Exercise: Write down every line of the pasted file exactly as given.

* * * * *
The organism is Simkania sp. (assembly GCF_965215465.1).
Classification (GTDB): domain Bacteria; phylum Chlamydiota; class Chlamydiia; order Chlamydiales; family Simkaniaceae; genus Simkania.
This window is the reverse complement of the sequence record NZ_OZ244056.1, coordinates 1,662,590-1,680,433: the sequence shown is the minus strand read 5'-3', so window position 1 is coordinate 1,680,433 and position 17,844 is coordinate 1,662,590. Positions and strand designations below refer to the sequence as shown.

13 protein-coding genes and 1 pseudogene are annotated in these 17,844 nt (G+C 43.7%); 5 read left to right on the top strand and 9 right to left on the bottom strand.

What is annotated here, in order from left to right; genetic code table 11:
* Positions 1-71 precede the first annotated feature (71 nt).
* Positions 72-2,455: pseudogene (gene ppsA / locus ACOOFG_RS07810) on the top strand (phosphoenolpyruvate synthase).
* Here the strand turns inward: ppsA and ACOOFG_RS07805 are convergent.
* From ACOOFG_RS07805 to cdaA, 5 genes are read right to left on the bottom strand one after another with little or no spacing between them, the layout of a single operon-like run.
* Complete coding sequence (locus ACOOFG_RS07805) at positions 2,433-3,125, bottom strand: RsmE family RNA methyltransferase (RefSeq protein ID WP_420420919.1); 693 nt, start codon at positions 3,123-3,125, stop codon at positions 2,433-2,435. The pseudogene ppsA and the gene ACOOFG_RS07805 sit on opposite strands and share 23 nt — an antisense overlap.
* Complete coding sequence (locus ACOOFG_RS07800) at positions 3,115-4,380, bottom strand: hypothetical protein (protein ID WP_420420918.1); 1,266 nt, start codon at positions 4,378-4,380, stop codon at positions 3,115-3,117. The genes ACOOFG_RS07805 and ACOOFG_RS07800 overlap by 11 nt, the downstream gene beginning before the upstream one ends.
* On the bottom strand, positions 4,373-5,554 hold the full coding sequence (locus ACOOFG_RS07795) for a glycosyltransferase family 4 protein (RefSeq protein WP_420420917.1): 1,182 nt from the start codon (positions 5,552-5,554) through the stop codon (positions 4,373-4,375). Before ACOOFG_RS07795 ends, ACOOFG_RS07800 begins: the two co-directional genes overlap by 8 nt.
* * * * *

The organism is Simkania sp. (assembly GCF_965215465.1).
Classification (GTDB): domain Bacteria; phylum Chlamydiota; class Chlamydiia; order Chlamydiales; family Simkaniaceae; genus Simkania.
This window is the reverse complement of the sequence record NZ_OZ244056.1, coordinates 1,662,590-1,680,433: the sequence shown is the minus strand read 5'-3', so window position 1 is coordinate 1,680,433 and position 17,844 is coordinate 1,662,590. Positions and strand designations below refer to the sequence as shown.

13 protein-coding genes and 1 pseudogene are annotated in these 17,844 nt (G+C 43.7%); 5 read left to right on the top strand and 9 right to left on the bottom strand.

What is annotated here, in order from left to right; genetic code table 11:
* Positions 1-71 precede the first annotated feature (71 nt).
* Positions 72-2,455: pseudogene (gene ppsA / locus ACOOFG_RS07810) on the top strand (phosphoenolpyruvate synthase).
* Here the strand turns inward: ppsA and ACOOFG_RS07805 are convergent.
* From ACOOFG_RS07805 to cdaA, 5 genes are read right to left on the bottom strand one after another with little or no spacing between them, the layout of a single operon-like run.
* Complete coding sequence (locus ACOOFG_RS07805) at positions 2,433-3,125, bottom strand: RsmE family RNA methyltransferase (RefSeq protein ID WP_420420919.1); 693 nt, start codon at positions 3,123-3,125, stop codon at positions 2,433-2,435. The pseudogene ppsA and the gene ACOOFG_RS07805 sit on opposite strands and share 23 nt — an antisense overlap.
* Complete coding sequence (locus ACOOFG_RS07800) at positions 3,115-4,380, bottom strand: hypothetical protein (protein ID WP_420420918.1); 1,266 nt, start codon at positions 4,378-4,380, stop codon at positions 3,115-3,117. The genes ACOOFG_RS07805 and ACOOFG_RS07800 overlap by 11 nt, the downstream gene beginning before the upstream one ends.
* On the bottom strand, positions 4,373-5,554 hold the full coding sequence (locus ACOOFG_RS07795) for a glycosyltransferase family 4 protein (RefSeq protein WP_420420917.1): 1,182 nt from the start codon (positions 5,552-5,554) through the stop codon (positions 4,373-4,375). Before ACOOFG_RS07795 ends, ACOOFG_RS07800 begins: the two co-directional genes overlap by 8 nt.